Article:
SINGAPORE – Autonomous cleaning robots that can sing, rap, speak in the four official languages here, as well as Singlish, will be deployed around Singapore.
Local robotics firm LionsBot International (LionsBot) announced on Wednesday (July 17) at Gardens by the Bay that they will be building 300 autonomous professional cleaning robots locally.
And as part of a special agreement between LionsBot and six cleaning partners, the robots will be progressively deployed around Singapore from Wednesday through to March 2020.
The robots come in different shapes and sizes.
For example, the LeoBots Family robot is 63cm wide and has the ability to navigate through doorways and tight corridor spaces.
Since the beginning of the year, the company has developed 13 different models of cleaning robots that are able to scrub, mop, vacuum, sweep, shine and even transport cleaning equipment.
The robots can operate indoors and outdoors.
In April last year, LionsBot launched its first two cleaning robots at the National Gallery Singapore and Jewel Changi Airport.
“A lot of my customers had great difficulty finding cleaners as the workers are getting older and it is a tiring job.”
“So we thought, what if we could make an autonomous robot cleaner to make it much easier?” said Mr Dylan Ng, who co-founded LionsBot with his wife Michelle Seow and Assistant Professor Mohan Rajesh Elara from the Singapore University of Technology and Design (SUTD).
Prof Mohan’s research expertise in robotics contributed to the development of the autonomous cleaning robots.
So far, the company has invested $5 million, which includes government grants, into developing the robots.
The machines are controlled through a mobile application and are able to communicate in different languages.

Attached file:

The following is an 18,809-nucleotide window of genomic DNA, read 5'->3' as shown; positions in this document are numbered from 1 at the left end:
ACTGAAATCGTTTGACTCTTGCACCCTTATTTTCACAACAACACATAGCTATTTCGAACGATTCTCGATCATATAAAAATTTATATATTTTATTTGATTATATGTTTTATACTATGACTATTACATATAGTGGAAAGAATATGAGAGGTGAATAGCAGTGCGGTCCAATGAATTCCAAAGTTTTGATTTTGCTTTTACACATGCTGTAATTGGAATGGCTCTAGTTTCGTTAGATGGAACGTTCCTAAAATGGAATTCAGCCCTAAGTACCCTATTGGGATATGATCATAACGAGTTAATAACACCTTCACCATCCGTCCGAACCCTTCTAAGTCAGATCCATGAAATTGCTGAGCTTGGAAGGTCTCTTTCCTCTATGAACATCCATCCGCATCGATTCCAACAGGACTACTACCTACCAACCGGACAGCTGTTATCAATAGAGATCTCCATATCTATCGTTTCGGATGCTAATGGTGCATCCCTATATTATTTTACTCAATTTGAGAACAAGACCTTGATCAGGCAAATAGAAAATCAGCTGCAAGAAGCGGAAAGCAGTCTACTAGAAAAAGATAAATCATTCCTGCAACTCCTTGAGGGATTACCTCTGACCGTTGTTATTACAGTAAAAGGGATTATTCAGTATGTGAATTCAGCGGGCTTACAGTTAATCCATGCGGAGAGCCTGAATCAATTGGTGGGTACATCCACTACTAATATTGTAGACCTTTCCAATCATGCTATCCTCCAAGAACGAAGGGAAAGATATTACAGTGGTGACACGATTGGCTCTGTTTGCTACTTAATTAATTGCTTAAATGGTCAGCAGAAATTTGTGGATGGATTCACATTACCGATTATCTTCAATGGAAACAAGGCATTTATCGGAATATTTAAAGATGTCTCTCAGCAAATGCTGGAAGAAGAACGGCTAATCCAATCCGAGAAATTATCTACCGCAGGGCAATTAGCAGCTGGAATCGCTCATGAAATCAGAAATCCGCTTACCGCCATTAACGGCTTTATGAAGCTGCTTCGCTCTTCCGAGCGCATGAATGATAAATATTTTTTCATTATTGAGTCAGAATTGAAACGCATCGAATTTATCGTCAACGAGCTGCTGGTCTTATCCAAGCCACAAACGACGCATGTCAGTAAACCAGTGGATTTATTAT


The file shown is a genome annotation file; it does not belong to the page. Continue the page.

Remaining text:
While there is no limit to the number of languages it can be programmed to speak, the robots currently speak English, Mandarin, Malay, Tamil as well as Japanese.
Senior Minister of State for Trade and Industry Koh Poh Koon, who was at the event on Wednesday, said: “The government will continue to support the development and deployment of robotics solutions across different industries so as to enable our businesses to enhance productivity, produce better products and services, and stay competitive.”
Instead of displacing the cleaning staff from their jobs, Dr Koh said the robots can help ease the workload of cleaning staff and free up time for them to do higher value-added duties such as supervision.
LionsBot is the world’s first company to offer cleaning robots on a subscription model, where companies can utilise the bots without having to invest in ownership and maintenance.
Cleaning companies and building owners can rent any of LionsBot’s cleaning robots at monthly fees ranging from $1,350 to $2,150.
“I really hope that if we succeed, we can inspire a lot more robotic start-ups… and Singapore will become a hot spot for start-ups in hardware,” said Mr Ng.